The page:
Justice Department Enters Legal Mess Over Kobe Bryant's Death

Kobe Bryant — Getty — H 2020
Harry How/Getty Images

What's the overlap between an alleged Donald Trump rape and Kobe Bryant's death?

To those answering the Federal Tort Claims Act, congratulations, you may work for United States Attorney General William Barr.

This week, the Justice Department is in court seeking to substitute the United States as the defendant in a defamation lawsuit brought by writer E. Jean Carroll over the way that Donald Trump has denied sexually assaulting her in the 1990s. The DOJ seeks to exploit the FTCA, which provides the exclusive remedy when employees of the country acting within the scope of their jobs commit torts. What makes the DOJ's move so notable is the unusual argument that when the nation's leader addresses "matters related to his fitness for office," that's an official act.

But that's not the only notable invocation of the FTCA this week.

Although this hasn't gotten much attention, the United States also wants to substitute itself (albeit briefly) as a defendant in the legal dispute over Kobe Bryant's death. How so?

As most know, the NBA superstar died this past January in a helicopter crash. The following month, his widow Vanessa Bryant brought a wrongful death suit in Los Angeles County Superior Court against the helicopter operator.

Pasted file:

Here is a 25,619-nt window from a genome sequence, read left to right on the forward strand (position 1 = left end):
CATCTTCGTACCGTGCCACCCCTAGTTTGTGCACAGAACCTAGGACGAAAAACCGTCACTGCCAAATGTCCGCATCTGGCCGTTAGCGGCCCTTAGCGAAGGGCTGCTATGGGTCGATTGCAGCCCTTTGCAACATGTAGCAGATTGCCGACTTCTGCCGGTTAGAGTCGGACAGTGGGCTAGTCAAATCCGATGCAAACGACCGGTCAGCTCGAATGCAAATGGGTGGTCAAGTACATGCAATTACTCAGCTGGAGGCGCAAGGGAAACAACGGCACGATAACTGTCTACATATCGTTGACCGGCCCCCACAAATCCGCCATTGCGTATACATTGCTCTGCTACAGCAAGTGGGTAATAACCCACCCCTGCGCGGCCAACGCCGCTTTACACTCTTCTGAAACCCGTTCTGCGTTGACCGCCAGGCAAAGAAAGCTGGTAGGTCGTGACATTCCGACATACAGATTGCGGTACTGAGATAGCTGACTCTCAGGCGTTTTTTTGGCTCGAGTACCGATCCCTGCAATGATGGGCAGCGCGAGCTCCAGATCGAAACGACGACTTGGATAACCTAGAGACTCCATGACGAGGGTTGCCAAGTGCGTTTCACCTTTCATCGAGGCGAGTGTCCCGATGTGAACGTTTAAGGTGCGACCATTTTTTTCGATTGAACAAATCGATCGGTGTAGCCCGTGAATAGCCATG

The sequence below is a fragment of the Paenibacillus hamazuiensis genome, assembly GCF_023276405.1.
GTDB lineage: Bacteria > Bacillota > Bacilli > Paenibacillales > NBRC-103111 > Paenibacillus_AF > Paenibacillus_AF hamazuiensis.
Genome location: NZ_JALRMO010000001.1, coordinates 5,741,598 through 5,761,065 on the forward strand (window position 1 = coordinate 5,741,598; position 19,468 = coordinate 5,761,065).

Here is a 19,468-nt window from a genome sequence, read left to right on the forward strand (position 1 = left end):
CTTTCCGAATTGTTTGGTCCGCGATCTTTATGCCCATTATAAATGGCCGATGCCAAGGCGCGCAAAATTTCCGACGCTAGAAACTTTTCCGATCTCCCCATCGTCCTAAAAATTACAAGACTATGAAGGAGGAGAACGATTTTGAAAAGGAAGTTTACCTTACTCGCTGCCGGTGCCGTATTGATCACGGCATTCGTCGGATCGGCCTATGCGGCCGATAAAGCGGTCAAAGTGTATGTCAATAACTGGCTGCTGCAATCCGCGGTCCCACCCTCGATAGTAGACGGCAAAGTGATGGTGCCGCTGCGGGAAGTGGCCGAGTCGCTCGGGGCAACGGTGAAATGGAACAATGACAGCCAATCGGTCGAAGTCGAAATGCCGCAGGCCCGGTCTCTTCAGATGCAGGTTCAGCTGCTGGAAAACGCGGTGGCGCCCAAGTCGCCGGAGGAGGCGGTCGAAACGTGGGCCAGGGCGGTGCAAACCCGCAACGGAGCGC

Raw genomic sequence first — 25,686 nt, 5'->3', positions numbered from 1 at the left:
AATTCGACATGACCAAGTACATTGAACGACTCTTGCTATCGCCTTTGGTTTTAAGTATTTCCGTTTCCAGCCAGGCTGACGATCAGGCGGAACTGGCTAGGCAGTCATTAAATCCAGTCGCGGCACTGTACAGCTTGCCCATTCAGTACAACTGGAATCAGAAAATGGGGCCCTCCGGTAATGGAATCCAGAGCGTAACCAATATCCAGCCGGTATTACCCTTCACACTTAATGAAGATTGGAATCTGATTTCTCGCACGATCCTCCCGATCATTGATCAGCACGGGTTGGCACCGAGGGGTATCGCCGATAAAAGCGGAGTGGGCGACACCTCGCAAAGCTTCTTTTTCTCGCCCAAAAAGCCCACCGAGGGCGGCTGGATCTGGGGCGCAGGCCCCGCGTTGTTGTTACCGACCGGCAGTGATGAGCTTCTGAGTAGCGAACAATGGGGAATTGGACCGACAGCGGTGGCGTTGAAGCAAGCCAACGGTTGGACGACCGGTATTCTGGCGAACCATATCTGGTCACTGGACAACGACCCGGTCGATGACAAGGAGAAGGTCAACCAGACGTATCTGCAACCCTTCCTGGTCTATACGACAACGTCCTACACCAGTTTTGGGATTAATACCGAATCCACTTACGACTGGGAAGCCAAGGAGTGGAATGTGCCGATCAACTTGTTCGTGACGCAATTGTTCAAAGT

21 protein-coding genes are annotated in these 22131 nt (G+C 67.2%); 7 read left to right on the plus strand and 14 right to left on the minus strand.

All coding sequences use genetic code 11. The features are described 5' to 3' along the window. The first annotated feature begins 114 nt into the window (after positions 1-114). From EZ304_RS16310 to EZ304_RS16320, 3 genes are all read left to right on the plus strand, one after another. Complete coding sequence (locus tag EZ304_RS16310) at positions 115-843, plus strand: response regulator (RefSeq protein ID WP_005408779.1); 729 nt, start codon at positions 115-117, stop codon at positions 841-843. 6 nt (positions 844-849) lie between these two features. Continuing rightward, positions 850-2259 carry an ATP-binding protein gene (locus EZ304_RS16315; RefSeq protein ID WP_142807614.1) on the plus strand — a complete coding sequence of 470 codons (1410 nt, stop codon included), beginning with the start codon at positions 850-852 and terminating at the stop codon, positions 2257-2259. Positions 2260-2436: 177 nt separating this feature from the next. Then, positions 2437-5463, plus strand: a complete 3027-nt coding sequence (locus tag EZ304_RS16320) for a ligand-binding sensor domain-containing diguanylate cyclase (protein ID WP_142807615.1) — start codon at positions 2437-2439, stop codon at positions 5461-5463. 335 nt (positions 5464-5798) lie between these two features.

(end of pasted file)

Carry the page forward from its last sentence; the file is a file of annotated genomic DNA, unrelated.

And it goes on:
Then, in August, that helicopter company filed a cross-complaint against FAA Air Traffic Controllers Kyle Larsen and Matthew Conley for their alleged negligence in denying a flight following during the fateful day. Given how FAA flight traffic controllers work for the federal government, that gives the Justice Department the opportunity to intervene.

And so it did, removing the case to federal court only to argue on Monday that the Central District of California lacks jurisdiction. And because the FTCA forbids claims for declaratory relief, the Justice Department seeks full or partial dismissal of a suit demanding indemnification. Here's the dismissal motion.

All in day's work for 28 U.S.C. § 2679 in the Trump Administration.